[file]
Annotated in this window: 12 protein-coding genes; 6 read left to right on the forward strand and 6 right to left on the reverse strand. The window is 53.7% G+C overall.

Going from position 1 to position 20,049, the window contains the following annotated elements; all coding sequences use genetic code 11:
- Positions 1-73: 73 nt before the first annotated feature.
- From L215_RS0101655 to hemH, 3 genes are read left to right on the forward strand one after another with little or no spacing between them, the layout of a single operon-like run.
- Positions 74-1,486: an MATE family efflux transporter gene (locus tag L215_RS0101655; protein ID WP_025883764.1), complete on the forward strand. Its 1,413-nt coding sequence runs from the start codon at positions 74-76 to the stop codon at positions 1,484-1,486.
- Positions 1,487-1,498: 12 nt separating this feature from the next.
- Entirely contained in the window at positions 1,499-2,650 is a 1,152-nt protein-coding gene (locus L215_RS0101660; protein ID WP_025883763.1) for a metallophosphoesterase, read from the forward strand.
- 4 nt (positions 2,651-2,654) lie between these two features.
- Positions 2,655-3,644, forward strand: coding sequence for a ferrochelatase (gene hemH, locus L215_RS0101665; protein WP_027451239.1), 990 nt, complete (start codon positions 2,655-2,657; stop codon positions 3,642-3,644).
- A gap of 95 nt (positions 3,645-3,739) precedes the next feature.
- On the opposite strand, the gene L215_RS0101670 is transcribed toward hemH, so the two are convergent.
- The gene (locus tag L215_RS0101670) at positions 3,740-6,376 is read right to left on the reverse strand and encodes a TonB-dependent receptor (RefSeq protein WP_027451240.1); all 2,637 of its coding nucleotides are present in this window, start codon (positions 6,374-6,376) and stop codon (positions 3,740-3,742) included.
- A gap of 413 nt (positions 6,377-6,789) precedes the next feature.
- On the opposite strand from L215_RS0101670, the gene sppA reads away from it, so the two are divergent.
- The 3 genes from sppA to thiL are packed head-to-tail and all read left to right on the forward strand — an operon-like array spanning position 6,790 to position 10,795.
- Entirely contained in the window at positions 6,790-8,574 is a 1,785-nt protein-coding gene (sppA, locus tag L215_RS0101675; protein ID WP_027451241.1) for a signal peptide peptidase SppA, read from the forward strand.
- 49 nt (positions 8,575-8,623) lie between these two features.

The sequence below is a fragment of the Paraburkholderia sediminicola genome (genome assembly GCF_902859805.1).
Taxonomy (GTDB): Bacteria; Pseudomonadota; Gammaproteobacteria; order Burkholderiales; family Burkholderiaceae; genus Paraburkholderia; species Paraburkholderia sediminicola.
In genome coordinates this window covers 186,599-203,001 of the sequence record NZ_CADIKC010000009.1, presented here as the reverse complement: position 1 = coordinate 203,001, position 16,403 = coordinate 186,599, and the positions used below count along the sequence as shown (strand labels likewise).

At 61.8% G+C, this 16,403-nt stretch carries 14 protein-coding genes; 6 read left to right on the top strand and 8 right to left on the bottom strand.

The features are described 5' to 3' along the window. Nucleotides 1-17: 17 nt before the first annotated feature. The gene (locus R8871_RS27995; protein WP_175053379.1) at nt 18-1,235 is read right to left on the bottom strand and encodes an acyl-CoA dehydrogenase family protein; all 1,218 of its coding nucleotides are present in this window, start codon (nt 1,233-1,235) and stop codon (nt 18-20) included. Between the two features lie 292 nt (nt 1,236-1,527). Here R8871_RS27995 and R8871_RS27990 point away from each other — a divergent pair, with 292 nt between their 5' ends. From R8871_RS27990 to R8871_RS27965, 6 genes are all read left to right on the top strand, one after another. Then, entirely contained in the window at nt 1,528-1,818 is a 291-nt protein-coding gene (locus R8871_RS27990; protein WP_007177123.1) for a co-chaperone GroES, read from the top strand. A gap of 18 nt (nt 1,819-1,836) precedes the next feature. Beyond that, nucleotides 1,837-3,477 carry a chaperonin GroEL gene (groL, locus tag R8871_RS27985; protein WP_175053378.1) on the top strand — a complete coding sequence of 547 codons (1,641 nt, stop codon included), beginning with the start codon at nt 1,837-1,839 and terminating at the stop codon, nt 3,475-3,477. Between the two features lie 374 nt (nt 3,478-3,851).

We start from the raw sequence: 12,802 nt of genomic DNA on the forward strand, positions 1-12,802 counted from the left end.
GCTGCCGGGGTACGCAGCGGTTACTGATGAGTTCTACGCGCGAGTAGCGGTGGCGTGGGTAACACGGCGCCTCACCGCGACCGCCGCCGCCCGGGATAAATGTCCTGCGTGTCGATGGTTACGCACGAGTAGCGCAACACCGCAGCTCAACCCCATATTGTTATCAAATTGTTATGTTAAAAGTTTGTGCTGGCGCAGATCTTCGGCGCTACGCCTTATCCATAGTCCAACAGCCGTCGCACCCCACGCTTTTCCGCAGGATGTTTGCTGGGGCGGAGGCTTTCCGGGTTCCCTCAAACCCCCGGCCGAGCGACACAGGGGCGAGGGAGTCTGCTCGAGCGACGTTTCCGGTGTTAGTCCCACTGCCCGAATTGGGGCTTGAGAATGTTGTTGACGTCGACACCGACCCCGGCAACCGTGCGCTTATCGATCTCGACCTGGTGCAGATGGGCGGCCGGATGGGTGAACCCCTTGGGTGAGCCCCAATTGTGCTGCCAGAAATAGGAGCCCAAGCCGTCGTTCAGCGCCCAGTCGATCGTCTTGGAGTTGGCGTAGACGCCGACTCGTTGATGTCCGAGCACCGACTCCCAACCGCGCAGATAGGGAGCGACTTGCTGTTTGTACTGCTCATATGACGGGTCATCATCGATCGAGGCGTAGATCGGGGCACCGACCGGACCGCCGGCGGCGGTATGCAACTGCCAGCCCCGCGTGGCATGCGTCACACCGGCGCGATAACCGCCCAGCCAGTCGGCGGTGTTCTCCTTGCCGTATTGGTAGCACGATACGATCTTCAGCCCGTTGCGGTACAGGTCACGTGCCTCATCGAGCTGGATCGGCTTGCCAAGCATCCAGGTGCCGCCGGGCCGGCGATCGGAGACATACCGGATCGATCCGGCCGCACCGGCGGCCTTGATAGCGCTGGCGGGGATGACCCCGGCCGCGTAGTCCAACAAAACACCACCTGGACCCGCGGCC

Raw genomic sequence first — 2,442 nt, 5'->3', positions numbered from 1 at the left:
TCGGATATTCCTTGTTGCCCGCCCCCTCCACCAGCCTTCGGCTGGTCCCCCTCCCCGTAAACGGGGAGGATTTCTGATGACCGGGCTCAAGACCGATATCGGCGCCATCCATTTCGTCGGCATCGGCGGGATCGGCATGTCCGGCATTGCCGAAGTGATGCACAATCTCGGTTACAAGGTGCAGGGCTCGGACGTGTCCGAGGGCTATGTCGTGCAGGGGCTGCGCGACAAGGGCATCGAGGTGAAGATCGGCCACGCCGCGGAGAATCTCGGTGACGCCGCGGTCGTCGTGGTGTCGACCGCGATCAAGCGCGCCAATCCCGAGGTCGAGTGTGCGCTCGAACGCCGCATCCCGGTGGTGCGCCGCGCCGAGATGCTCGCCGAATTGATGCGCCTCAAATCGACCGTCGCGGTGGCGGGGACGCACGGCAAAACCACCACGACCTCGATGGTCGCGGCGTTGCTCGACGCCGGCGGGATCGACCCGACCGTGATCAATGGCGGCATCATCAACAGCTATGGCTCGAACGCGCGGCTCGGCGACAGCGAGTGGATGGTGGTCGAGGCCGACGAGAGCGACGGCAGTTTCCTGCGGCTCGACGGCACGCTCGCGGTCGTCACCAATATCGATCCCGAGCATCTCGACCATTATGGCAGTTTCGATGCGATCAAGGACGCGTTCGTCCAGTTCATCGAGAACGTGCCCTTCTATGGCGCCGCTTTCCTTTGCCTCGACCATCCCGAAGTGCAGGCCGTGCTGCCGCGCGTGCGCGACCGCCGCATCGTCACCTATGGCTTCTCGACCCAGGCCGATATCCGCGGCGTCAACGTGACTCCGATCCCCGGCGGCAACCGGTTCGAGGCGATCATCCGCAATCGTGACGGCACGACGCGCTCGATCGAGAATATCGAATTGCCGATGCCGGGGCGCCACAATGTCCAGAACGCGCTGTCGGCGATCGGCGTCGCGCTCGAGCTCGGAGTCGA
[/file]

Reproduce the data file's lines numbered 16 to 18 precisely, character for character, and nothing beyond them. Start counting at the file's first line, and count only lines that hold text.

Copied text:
- Entirely contained in the window at positions 6,790-8,574 is a 1,785-nt protein-coding gene (sppA, locus tag L215_RS0101675; protein ID WP_027451241.1) for a signal peptide peptidase SppA, read from the forward strand.
- 49 nt (positions 8,575-8,623) lie between these two features.

The sequence below is a fragment of the Paraburkholderia sediminicola genome (genome assembly GCF_902859805.1).